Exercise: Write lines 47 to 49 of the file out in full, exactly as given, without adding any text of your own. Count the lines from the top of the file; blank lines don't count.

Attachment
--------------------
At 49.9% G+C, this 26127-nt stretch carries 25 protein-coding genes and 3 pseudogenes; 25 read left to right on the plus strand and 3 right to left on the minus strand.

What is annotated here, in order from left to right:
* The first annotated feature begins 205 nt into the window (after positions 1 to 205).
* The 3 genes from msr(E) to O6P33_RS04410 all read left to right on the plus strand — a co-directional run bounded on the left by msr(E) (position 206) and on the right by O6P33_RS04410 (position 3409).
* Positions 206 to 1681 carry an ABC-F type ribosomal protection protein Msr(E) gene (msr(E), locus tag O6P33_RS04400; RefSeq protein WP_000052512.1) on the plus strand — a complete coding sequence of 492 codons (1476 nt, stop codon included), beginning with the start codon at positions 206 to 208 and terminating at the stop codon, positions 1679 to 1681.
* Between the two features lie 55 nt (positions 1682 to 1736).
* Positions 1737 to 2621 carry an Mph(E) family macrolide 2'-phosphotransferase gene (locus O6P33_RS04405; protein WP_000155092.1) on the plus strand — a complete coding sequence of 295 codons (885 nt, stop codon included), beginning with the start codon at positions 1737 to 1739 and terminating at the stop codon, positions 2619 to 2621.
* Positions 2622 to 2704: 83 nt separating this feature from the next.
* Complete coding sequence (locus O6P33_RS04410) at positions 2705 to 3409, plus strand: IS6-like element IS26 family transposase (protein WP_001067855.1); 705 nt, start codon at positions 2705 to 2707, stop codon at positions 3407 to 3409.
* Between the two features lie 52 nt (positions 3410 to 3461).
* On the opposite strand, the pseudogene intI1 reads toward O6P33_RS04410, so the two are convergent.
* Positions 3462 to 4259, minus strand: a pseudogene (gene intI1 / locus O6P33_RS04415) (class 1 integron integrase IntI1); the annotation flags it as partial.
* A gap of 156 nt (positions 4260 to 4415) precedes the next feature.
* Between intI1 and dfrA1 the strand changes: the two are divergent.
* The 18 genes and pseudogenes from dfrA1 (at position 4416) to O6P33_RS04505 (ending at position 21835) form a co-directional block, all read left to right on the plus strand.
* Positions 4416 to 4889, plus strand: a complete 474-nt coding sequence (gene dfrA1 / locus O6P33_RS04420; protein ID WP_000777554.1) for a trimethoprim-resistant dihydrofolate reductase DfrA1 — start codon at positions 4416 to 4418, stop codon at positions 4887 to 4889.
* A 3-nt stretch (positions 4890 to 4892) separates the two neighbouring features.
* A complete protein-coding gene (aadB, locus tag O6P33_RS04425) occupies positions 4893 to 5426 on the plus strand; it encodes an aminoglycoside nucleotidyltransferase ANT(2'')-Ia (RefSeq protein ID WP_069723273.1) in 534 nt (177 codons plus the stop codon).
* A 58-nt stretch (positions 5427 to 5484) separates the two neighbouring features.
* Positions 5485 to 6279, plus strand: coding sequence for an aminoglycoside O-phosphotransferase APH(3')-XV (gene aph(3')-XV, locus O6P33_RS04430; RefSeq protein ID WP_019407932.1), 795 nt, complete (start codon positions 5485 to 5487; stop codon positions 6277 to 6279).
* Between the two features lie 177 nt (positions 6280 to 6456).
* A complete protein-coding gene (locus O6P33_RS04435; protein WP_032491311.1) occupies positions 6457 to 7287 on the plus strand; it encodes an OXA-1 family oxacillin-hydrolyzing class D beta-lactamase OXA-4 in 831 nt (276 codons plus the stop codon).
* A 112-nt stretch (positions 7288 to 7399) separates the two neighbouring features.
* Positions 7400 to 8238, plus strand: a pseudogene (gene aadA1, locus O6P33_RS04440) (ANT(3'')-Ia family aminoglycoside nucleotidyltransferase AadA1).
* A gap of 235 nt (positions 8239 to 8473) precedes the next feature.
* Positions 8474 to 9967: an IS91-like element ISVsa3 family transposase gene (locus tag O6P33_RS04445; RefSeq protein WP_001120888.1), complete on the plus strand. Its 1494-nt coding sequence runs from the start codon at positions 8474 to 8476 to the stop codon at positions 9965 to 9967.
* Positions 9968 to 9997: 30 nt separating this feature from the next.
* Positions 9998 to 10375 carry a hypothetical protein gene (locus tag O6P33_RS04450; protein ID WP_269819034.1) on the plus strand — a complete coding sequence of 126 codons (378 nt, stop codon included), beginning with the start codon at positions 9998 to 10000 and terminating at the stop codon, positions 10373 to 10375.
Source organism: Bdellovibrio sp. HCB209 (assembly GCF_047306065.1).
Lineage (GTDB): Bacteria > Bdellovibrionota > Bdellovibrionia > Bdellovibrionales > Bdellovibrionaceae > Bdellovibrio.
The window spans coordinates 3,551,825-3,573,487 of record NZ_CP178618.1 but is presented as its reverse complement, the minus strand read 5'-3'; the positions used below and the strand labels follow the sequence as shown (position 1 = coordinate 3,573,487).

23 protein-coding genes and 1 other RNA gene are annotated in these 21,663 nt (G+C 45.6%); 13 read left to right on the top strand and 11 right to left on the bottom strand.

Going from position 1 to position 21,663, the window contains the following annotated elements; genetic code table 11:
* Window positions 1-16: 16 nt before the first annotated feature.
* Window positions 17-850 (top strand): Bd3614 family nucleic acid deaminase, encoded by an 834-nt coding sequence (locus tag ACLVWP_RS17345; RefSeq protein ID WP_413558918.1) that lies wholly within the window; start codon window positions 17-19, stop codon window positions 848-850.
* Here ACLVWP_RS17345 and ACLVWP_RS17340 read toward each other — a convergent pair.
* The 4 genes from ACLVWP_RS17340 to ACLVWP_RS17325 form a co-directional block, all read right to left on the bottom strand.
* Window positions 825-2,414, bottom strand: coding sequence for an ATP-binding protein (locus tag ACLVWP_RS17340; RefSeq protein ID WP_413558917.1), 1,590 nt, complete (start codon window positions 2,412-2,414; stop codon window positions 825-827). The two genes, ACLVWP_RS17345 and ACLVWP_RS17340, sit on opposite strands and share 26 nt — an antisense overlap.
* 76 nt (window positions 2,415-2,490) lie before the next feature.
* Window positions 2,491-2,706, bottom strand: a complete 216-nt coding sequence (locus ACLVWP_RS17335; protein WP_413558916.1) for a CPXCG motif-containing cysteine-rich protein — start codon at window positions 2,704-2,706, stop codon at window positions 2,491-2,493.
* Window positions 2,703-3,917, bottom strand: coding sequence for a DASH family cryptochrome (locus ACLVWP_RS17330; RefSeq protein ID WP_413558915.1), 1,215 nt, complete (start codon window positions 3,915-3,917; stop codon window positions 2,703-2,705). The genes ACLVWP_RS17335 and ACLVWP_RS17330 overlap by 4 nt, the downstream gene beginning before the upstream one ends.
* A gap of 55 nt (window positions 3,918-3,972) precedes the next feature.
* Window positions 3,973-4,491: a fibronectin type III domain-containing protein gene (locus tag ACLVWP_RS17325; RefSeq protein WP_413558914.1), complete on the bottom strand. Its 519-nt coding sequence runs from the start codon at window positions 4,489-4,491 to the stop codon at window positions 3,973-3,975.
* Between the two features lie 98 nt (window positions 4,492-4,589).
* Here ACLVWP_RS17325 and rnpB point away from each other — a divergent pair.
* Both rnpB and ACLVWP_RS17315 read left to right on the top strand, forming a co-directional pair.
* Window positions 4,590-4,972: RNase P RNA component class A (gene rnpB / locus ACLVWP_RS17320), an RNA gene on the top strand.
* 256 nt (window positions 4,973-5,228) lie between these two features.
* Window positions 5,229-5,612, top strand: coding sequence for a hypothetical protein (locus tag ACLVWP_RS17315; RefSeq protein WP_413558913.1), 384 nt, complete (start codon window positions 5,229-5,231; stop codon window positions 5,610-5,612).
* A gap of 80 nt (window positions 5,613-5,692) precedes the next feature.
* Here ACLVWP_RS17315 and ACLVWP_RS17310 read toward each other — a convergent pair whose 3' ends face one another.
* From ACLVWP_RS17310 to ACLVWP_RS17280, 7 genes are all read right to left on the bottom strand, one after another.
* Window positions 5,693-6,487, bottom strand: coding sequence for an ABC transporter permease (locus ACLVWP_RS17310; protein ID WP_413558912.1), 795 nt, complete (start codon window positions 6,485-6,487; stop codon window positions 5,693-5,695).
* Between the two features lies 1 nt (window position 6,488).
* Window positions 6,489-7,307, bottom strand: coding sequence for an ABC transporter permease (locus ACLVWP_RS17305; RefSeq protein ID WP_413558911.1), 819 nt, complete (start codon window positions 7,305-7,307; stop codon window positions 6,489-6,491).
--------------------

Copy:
* Window positions 4,590-4,972: RNase P RNA component class A (gene rnpB / locus ACLVWP_RS17320), an RNA gene on the top strand.
* 256 nt (window positions 4,973-5,228) lie between these two features.
* Window positions 5,229-5,612, top strand: coding sequence for a hypothetical protein (locus tag ACLVWP_RS17315; RefSeq protein WP_413558913.1), 384 nt, complete (start codon window positions 5,229-5,231; stop codon window positions 5,610-5,612).